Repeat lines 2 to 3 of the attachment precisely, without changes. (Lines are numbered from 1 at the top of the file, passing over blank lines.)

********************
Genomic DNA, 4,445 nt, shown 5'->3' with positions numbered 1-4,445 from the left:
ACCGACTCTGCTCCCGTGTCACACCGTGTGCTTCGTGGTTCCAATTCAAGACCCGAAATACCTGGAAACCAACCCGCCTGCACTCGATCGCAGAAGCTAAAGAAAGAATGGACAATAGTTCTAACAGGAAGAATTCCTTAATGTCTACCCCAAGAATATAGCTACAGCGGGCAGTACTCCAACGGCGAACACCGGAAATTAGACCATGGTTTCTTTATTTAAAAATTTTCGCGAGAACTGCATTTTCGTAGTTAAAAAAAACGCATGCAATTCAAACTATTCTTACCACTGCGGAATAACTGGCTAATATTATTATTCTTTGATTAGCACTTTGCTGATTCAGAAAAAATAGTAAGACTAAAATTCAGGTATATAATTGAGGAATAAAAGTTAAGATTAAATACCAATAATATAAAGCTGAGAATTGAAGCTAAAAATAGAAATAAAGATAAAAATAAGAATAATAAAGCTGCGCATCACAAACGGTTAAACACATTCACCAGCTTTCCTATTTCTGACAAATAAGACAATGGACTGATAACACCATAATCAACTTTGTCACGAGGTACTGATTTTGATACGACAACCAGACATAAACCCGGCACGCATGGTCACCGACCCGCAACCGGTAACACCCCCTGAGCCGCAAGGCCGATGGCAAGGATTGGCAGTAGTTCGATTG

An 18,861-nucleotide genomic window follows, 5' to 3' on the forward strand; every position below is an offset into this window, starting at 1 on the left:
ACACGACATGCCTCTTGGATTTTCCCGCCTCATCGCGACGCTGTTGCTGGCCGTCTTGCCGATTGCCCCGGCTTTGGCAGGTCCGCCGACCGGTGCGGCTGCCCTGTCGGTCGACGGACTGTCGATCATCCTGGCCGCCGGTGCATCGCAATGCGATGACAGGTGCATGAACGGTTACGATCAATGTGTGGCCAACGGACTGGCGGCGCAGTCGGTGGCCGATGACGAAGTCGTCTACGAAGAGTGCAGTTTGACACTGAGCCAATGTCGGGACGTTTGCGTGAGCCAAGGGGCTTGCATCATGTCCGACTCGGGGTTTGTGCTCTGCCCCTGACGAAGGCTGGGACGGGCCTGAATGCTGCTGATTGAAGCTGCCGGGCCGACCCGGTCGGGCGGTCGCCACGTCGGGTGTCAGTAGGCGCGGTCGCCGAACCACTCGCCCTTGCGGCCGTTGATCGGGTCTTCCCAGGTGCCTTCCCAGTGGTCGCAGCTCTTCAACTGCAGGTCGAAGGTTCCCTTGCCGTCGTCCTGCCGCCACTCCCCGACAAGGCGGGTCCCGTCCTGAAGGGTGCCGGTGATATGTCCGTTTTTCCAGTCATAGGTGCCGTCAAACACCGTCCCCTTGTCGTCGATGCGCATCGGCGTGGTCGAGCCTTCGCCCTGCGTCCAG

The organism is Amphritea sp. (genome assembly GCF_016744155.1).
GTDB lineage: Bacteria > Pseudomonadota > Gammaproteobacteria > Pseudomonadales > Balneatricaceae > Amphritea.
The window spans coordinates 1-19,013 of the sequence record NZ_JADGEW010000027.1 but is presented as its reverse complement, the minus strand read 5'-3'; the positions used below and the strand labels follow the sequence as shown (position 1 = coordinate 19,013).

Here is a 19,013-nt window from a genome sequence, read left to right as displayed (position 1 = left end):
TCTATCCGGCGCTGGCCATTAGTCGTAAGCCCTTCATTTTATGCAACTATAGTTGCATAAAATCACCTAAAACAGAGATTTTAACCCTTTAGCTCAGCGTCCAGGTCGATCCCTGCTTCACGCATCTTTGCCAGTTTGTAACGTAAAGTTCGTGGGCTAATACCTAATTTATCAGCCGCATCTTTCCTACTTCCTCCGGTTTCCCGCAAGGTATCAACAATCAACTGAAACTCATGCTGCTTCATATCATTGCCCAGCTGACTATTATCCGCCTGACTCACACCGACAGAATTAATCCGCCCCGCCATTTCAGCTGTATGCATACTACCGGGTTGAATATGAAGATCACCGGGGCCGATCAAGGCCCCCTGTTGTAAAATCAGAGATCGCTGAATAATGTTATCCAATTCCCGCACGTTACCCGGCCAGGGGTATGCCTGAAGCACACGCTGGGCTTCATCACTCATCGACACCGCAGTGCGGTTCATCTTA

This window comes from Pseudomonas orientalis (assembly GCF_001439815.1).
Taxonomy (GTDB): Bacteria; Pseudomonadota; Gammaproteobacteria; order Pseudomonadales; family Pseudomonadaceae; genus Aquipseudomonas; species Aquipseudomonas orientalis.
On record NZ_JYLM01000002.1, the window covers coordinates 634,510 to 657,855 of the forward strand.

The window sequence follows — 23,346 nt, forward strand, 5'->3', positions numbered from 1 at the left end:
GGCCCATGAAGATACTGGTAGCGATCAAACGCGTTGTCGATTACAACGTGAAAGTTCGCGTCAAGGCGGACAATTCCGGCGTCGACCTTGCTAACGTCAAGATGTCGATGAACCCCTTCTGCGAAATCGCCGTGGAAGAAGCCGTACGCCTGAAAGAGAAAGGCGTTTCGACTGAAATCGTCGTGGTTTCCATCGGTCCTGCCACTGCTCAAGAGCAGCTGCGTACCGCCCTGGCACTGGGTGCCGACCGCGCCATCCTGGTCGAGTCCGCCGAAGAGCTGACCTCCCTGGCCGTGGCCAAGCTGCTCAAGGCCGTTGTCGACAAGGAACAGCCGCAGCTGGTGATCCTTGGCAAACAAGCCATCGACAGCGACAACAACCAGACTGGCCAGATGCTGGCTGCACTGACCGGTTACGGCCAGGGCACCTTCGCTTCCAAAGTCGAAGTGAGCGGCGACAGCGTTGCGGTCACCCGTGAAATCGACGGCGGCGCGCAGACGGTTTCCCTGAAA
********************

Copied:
ACCGACTCTGCTCCCGTGTCACACCGTGTGCTTCGTGGTTCCAATTCAAGACCCGAAATACCTGGAAACCAACCCGCCTGCACTCGATCGCAGAAGCTAAAGAAAGAATGGACAATAGTTCTAACAGGAAGAATTCCTTAATGTCTACCCCAAGAATATAGCTACAGCGGGCAGTACTCCAACGGCGAACACCGGAAATTAGACCATGGTTTCTTTATTTAAAAATTTTCGCGAGAACTGCATTTTCGTAGTTAAAAAAAACGCATGCAATTCAAACTATTCTTACCACTGCGGAATAACTGGCTAATATTATTATTCTTTGATTAGCACTTTGCTGATTCAGAAAAAATAGTAAGACTAAAATTCAGGTATATAATTGAGGAATAAAAGTTAAGATTAAATACCAATAATATAAAGCTGAGAATTGAAGCTAAAAATAGAAATAAAGATAAAAATAAGAATAATAAAGCTGCGCATCACAAACGGTTAAACACATTCACCAGCTTTCCTATTTCTGACAAATAAGACAATGGACTGATAACACCATAATCAACTTTGTCACGAGGTACTGATTTTGATACGACAACCAGACATAAACCCGGCACGCATGGTCACCGACCCGCAACCGGTAACACCCCCTGAGCCGCAAGGCCGATGGCAAGGATTGGCAGTAGTTCGATTG

An 18,861-nucleotide genomic window follows, 5' to 3' on the forward strand; every position below is an offset into this window, starting at 1 on the left: